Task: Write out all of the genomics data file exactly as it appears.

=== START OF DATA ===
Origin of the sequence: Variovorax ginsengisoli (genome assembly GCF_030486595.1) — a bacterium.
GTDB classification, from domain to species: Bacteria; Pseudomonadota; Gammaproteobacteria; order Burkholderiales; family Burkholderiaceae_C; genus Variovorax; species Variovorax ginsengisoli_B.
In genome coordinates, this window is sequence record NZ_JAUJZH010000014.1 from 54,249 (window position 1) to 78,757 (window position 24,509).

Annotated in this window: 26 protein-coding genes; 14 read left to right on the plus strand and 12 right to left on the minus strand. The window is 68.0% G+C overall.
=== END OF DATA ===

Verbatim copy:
Origin of the sequence: Variovorax ginsengisoli (genome assembly GCF_030486595.1) — a bacterium.
GTDB classification, from domain to species: Bacteria; Pseudomonadota; Gammaproteobacteria; order Burkholderiales; family Burkholderiaceae_C; genus Variovorax; species Variovorax ginsengisoli_B.
In genome coordinates, this window is sequence record NZ_JAUJZH010000014.1 from 54,249 (window position 1) to 78,757 (window position 24,509).

Annotated in this window: 26 protein-coding genes; 14 read left to right on the plus strand and 12 right to left on the minus strand. The window is 68.0% G+C overall.